DO NOT plan to spend the night alone when returning home.
DO re-read the Patient Information Package provided.
DO shower with anti-bacterial soap the morning of your surgery. Do not apply any moisturizers, deodorant, talcum powder or other products afterwards. Do not use hairspray or perfume.
DO wear clean, dark, loose fitting clothes that open in the front and can be easily slipped back on when it’s time to leave the hospital. Sweat pants and oversized shirts are ideal. Wear slip on shoes as well.
DO call us if you develop a cold, sore throat, fever or other illness before surgery.
DO brush your teeth but do not swallow any water if your surgery is in the morning.
DO bring a case for contact lenses. It may be easier to just wear your glasses after surgery.
DO bring all medications prescribed.
DO have an adult take you home and spend the night with you after you return home.
DO fill out the Personal Information Sheet provided.
Make sure you have your post-operative instructions.
Immediately After Surgery—Your recovery
Please note: These are general recovery guidelines and will vary depending upon the extent of the body lift procedures that are performed and your medical history. Always follow your surgeon’s instructions carefully and call him or her if you have any questions or run into any problems before or after your surgery.
Body lift is major surgery and requires a substantial amount of recovery time. For planning purposes, give yourself 3-6 weeks of rest for your recovery. You should be able to return to work after this time period.
Do not take aspirin or any anti-inflammatory drugs/NSAIDS, such as ibuprofen, Advil, Motrin or Alleve during your recovery. These medications are blood thinners and can cause complications after surgery. In addition, do not take any vitamins, supplements or herbal supplements during your recovery, unless your surgeon instructs you to do so. Do not smoke during your recovery.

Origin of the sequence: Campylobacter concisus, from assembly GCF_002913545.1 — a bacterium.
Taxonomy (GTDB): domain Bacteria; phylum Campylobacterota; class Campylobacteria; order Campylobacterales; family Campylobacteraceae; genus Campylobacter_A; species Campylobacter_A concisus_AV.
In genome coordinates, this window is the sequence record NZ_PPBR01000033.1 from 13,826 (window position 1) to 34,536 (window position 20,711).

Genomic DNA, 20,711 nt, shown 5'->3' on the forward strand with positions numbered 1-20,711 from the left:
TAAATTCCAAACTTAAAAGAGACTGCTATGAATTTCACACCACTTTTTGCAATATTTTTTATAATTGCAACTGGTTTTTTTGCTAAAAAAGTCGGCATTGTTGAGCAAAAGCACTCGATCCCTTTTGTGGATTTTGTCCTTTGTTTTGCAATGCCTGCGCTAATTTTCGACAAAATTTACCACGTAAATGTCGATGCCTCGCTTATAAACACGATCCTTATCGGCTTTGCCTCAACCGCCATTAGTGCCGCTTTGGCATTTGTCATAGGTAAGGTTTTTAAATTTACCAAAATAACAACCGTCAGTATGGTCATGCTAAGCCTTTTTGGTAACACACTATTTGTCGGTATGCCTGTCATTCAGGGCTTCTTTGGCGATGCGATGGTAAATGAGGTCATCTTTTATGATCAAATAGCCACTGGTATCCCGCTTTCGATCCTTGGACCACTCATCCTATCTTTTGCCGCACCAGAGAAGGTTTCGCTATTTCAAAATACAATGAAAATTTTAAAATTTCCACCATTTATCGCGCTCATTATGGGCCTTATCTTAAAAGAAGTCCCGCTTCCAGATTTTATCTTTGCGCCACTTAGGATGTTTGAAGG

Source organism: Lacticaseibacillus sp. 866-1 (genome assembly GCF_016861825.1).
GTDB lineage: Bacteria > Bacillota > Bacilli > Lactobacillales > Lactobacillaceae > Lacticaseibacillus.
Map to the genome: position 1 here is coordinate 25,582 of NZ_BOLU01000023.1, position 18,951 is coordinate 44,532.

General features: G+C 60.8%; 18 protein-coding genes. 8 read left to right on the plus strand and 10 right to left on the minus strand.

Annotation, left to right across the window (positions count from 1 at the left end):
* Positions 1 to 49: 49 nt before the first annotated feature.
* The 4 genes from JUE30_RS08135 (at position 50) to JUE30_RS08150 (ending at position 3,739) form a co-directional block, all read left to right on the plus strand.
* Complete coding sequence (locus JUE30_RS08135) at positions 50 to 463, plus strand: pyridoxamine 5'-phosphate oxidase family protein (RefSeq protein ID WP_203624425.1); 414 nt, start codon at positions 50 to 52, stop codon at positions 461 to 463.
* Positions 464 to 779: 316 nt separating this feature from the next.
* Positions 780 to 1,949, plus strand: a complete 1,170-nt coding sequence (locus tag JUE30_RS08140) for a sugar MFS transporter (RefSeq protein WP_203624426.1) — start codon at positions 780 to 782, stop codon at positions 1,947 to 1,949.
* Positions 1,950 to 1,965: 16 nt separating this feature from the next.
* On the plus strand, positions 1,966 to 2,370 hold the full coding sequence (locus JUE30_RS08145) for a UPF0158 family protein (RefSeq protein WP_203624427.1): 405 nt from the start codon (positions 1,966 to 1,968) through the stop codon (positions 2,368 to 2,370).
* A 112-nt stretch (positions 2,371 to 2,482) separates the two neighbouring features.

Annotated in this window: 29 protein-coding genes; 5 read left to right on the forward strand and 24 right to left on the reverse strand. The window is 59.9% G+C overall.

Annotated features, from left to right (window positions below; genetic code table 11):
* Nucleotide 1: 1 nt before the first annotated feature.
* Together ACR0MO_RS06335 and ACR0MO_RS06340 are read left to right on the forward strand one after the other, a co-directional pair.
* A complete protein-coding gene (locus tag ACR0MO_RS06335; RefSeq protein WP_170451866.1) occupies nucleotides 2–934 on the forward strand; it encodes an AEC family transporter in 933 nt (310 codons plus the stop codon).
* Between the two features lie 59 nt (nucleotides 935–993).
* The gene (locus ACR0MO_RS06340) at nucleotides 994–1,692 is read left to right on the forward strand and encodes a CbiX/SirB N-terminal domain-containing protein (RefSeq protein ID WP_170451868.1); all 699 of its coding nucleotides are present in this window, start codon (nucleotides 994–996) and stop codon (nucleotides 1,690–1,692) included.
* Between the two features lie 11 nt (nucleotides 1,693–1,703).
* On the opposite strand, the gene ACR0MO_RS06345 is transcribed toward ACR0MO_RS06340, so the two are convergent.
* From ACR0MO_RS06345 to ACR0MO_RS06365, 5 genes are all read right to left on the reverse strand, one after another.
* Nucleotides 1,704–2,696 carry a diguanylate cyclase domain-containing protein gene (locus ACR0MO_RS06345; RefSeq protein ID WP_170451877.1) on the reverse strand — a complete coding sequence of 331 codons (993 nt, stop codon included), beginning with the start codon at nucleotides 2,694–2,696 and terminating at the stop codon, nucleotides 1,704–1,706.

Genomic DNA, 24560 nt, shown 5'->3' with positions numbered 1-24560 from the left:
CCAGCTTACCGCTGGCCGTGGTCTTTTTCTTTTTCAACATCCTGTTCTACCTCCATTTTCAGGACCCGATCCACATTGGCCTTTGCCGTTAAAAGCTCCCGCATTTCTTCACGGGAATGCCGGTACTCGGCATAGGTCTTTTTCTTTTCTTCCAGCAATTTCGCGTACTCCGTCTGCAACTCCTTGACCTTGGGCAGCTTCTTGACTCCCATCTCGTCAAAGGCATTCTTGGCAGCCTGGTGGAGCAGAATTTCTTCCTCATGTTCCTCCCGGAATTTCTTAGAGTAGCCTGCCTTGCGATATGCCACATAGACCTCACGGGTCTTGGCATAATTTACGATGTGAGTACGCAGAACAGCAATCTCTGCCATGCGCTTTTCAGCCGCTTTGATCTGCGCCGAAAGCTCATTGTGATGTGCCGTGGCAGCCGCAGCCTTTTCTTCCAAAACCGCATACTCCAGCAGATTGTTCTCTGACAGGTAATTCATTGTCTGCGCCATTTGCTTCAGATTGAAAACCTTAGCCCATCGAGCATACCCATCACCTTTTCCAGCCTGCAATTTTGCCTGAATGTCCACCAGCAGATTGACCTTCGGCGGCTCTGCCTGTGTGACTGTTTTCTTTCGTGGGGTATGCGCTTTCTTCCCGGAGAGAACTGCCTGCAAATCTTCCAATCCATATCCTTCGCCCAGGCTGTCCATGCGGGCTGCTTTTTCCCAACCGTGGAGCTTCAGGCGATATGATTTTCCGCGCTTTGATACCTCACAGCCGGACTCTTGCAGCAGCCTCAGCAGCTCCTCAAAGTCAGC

MEDICATIONS: Take the antibiotics and pain medication your surgeon prescribed according to the pharmacy instructions. Don’t take pain medication on an empty stomach, as it may cause nausea and vomiting. You do not have to take the pain medicine if you are not in pain, but you must take all of your antibiotics.
The first 1-3 days, you will be in the hospital and will receive IV pain medication which will get you through the most painful part of your recovery. Your mid body pain and discomfort should subside between 1-2 weeks. Most of the swelling should subside by 6 weeks. You will need to wear a compression garment for several weeks. It may take several months for the treated areas of your body to feel normal again and for your body to take its final shape.
CALL YOUR DOCTOR IF YOU HAVE: A) severe pain not responding to pain medication; B) an infection, or C) if you have drains that are filling too rapidly (your surgeon will review prior to surgery). However, Don’t Take Any Chances! Call immediately if you have any questions or concerns about your recovery. During office hours, or after hours, call 1(800)788-1416.
You will receive specific instructions about sleeping and bathing.
There will be scarring but the scars will eventually fade to white lines. Most patients consider light scarring to be a fair trade-off for improved body contours and skin tone.
Activity restrictions: Getting up and walking several times a day is encouraged to improve circulation and reduce the chance of blood clots. You may resume light activities after approximately 2 weeks. Avoid strenuous activity for 4 weeks and DO NOT carry anything heavy (over 5 pounds) such as weights, bags or packages for 4 weeks. Usually, by 6 weeks, activity is unrestricted. However, your surgeon will monitor your recovery and will let you know when you can resume your usual physical activities.
Driving: You should not drive for at least a week or more after surgery and should NEVER drive while taking pain medications. Please note: speak to your surgeon about when it is safe for you to start driving again because he or she knows your medical history.
POST-OPERATIVE APPOINTMENTS: Make sure you keep all post-operative appointments. It is very important that your surgeon is able to see you and monitor your recovery.